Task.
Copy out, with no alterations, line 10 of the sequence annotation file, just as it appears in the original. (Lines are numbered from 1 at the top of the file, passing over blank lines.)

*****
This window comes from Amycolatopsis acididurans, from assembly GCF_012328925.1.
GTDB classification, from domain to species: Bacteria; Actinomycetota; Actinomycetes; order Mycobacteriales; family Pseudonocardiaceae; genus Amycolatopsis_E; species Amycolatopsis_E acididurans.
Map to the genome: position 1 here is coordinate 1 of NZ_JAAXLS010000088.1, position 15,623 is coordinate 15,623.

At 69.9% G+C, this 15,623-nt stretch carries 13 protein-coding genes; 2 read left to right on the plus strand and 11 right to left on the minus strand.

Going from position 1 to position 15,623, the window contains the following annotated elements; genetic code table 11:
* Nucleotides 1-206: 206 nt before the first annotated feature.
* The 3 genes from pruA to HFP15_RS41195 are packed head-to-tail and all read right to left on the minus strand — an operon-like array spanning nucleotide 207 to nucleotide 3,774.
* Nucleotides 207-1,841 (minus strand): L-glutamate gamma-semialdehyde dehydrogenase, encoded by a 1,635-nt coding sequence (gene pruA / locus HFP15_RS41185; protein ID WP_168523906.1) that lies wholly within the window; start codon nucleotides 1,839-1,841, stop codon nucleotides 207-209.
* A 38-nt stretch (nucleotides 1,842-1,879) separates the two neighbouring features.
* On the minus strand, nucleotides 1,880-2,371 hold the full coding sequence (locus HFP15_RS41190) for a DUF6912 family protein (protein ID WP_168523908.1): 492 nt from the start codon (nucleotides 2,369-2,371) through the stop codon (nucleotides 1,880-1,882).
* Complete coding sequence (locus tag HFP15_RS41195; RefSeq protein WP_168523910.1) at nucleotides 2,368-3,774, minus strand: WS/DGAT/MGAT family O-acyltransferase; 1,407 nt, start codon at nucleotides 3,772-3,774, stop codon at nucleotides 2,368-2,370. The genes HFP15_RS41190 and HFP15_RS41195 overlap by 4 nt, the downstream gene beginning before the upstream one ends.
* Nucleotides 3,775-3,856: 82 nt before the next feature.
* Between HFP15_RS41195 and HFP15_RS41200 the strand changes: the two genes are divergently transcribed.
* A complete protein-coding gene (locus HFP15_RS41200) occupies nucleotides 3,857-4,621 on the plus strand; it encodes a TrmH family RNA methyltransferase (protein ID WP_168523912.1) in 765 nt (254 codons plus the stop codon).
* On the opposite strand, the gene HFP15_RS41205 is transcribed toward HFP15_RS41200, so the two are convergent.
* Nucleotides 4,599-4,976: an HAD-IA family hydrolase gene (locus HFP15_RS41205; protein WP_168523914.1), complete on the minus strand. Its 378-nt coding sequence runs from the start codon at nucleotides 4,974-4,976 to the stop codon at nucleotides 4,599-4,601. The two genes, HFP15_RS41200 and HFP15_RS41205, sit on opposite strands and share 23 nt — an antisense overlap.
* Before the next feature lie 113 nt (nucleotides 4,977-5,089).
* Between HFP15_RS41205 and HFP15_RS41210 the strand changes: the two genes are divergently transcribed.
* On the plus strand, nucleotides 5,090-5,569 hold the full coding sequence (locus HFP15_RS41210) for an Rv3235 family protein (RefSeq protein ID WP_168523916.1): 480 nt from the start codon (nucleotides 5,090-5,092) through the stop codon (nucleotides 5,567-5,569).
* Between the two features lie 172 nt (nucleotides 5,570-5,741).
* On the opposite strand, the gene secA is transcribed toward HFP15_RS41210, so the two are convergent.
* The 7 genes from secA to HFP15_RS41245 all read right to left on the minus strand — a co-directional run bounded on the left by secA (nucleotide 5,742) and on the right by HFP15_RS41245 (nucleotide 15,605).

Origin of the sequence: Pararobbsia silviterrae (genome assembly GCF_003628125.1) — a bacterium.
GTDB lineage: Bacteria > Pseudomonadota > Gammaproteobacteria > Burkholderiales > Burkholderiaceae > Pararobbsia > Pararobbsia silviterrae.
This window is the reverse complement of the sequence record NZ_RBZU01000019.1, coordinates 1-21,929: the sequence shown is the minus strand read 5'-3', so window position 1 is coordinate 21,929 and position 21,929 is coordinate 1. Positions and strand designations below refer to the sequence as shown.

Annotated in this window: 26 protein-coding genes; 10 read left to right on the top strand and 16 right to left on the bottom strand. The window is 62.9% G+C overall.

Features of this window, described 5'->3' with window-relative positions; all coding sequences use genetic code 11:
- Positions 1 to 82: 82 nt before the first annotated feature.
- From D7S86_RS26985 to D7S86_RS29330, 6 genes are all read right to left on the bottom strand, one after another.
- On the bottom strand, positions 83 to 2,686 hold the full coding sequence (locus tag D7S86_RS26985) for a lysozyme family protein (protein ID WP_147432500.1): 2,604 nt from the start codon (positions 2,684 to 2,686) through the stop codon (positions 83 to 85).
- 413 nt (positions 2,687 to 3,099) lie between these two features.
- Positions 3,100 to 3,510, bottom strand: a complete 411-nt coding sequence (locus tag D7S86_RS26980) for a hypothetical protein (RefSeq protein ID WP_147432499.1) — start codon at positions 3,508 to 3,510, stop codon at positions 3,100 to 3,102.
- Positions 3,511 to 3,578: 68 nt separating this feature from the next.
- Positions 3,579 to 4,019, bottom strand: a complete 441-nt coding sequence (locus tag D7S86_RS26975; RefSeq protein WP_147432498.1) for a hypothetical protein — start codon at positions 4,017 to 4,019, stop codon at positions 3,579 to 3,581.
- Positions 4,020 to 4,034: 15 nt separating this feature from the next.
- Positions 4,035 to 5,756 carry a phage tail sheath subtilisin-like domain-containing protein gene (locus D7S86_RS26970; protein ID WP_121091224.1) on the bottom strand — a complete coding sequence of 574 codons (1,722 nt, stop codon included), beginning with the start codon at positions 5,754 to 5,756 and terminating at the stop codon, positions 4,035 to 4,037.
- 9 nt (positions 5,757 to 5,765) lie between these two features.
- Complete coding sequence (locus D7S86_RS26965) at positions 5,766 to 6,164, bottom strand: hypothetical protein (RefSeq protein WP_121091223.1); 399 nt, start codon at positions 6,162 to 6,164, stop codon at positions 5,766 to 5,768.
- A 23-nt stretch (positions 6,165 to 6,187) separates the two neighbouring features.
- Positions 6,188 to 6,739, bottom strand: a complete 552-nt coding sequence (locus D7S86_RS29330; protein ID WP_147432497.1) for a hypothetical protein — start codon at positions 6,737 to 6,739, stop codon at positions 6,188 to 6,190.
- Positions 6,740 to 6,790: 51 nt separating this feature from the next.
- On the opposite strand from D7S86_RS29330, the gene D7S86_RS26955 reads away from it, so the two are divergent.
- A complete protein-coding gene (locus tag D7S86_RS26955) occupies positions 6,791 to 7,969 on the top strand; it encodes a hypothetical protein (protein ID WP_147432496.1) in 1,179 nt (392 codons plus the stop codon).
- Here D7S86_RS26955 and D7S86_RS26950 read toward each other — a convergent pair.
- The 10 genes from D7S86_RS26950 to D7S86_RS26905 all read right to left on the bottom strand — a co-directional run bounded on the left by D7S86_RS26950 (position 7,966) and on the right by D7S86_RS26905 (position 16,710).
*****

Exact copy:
* On the minus strand, nucleotides 1,880-2,371 hold the full coding sequence (locus HFP15_RS41190) for a DUF6912 family protein (protein ID WP_168523908.1): 492 nt from the start codon (nucleotides 2,369-2,371) through the stop codon (nucleotides 1,880-1,882).